Our prompt for May 2019 has been:
Pick two things in your immediate surroundings that have interesting textures. Close your eyes and touch these objects as if you’re encountering them for the first time. Let’s use the feel of their textures as a starting point for creating a character.
Use one of the textures as an inspiration for your character’s prominent traits. Use the other to come up with their greatest desire.
Now, tell us about the character you’ve created. You can describe them, or compose an entry from their journal, or write a story about them. Whatever works best. Be sure to tell us which textures you used.
The most inspired character will win this challenge.
We received some interesting entries, but none as engaging as “Hair” by Oliver Black.
Oliver has written a truly textured, tactile story. We loved how he expressed his character’s entire life through a repeating motif. Well done, Oliver!
This month, we also have an honorable mention! “The Texture of Change” by CE Inkibitz was an interesting exercise in creativity, conjuring some serious drama from the textures of a used teabag and a pair of steel jewelry pliers. Way to go, CE Inkibitz!
We are excited to showcase the winning story:
By Oliver Black
Turning the Styrofoam head to face her, Judy ran her fingers through the wig’s short and sassy hairstyle. She combed its bangs and used short strokes with a stiff bristle hairbrush to rearrange a few errant wisps in the back of the wig. She thought about her once long, soft, blond hair, and could still hear her mother’s voice saying, “You must brush your hair one hundred times a day to keep it healthy and shiny.” It was a ritual Judy followed almost every night of her life, except, she smiled at the recollection, when Mike used to say, “Enough brushing already. Come to bed.”
Judy recalled the feel of Mike’s hair. He had great hair, like black silk threads arranged in thick curls tight against his scalp. All he had to do in the morning was run his fingers through his hair, and every curl fell into its proper place, not a wild cowlick anywhere. Years later, after the unsuccessful chemo treatments for Mike’s metastasized lung cancer, he didn’t lose his hair, it just turned gray. His hairstyle remained the same as always, even after he entered the hospice facility for his final days.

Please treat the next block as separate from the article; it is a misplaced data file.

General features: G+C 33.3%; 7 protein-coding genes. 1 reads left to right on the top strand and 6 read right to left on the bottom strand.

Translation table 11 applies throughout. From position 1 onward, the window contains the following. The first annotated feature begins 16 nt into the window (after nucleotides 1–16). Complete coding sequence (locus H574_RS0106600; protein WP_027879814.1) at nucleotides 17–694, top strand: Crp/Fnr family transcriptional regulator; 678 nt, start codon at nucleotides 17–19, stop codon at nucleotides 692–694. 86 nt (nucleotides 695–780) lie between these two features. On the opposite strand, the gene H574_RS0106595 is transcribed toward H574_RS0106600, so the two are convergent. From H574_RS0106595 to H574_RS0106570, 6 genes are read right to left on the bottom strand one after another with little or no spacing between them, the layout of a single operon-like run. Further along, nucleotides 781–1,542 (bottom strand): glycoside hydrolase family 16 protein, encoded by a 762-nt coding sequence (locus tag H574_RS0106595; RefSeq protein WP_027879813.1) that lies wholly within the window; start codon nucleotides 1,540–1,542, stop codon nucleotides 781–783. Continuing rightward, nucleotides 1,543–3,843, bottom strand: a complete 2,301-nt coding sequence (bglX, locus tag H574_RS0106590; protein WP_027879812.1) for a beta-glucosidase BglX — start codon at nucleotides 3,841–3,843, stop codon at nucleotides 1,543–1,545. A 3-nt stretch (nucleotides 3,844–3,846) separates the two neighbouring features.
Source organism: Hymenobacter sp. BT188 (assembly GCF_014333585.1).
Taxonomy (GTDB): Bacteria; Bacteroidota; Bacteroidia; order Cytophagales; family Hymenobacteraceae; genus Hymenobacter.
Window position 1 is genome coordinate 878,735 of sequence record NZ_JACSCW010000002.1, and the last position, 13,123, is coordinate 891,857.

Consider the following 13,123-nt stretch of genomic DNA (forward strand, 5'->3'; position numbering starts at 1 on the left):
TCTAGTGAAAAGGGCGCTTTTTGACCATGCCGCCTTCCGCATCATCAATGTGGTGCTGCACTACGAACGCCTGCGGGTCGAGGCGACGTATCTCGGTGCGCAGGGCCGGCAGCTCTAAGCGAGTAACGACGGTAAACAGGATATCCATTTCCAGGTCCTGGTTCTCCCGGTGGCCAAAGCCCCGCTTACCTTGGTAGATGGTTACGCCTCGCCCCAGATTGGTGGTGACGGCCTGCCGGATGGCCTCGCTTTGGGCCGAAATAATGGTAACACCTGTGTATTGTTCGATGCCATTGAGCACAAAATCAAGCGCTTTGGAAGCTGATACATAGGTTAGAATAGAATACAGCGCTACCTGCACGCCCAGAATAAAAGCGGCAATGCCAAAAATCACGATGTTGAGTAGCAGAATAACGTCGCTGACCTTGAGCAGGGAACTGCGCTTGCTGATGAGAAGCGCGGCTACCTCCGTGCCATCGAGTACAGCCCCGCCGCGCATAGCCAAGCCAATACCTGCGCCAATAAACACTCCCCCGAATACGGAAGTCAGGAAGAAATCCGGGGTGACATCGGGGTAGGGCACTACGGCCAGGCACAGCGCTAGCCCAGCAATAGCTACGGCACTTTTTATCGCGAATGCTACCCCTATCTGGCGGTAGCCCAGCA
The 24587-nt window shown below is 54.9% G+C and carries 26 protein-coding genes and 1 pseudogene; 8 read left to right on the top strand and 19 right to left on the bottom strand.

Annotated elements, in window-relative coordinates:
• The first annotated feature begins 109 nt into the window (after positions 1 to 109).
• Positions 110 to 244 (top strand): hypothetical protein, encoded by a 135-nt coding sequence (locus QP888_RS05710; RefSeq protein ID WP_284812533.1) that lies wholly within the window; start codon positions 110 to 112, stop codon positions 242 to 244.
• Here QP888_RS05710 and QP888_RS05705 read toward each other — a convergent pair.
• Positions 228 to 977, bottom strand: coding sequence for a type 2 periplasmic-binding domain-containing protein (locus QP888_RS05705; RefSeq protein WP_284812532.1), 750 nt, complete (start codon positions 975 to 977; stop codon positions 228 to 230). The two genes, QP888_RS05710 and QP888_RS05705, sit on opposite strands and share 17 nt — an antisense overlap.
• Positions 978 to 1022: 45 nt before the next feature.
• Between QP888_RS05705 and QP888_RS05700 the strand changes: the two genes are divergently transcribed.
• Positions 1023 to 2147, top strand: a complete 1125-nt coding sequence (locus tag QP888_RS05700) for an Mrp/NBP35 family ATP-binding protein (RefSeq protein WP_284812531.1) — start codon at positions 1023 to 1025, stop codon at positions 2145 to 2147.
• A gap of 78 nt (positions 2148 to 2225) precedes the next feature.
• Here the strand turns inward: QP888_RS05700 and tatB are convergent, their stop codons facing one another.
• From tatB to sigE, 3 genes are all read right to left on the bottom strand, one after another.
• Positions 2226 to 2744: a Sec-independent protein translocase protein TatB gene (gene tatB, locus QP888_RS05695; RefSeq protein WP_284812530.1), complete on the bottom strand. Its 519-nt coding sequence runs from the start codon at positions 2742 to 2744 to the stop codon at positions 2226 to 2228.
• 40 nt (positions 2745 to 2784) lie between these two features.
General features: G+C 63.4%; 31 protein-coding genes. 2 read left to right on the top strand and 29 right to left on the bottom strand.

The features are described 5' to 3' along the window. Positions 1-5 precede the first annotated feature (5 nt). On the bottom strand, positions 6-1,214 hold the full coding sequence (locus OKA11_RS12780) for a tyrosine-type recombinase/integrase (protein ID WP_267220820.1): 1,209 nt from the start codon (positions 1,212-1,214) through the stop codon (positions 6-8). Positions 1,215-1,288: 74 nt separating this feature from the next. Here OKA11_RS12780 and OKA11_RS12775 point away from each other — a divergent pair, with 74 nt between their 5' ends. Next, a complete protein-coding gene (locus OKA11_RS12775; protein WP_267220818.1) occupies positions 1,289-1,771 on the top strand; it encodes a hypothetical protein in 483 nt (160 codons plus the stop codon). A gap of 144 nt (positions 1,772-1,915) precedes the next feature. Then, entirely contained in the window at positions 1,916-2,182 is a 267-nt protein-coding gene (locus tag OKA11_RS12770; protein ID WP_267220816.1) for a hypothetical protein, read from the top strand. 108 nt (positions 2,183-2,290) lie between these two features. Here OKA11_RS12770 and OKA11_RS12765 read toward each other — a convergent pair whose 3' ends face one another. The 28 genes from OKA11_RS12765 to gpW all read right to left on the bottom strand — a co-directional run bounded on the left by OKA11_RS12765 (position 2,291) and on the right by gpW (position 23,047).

Judy’s wig was a flattering, light-gray color, but the texture felt synthetic and completely dry and lifeless in her hands. Though she hated her need for it, she viewed it as a symbol of her fighting spirit… her refusal to let her illness and her altered appearance deprive her of the ability to continue her active lifestyle. Despite the ravages from her struggle, Judy’s spirits remained up, her attitude positive, and she was more aware of life than ever.
When she started the chemo for her breast cancer, the doctors told her to expect to lose all her hair after her third treatment with the AC+T chemo regimen. They timed it correctly. They also told her there was a good chance her hair would grow back after completing those chemo treatments. Now, almost four months since her last chemo dose, she could see patches of gray fuzz growing in her scalp. Judy brushed her hand over the top and sides of her head to feel the regrowing hair. Despite, or perhaps because of its soft, ultra-fine texture, she took that regrowth as a positive sign that her silent prayers might be answered; that she could become cancer-free, with both her health and her hair fully restored. Only time would tell.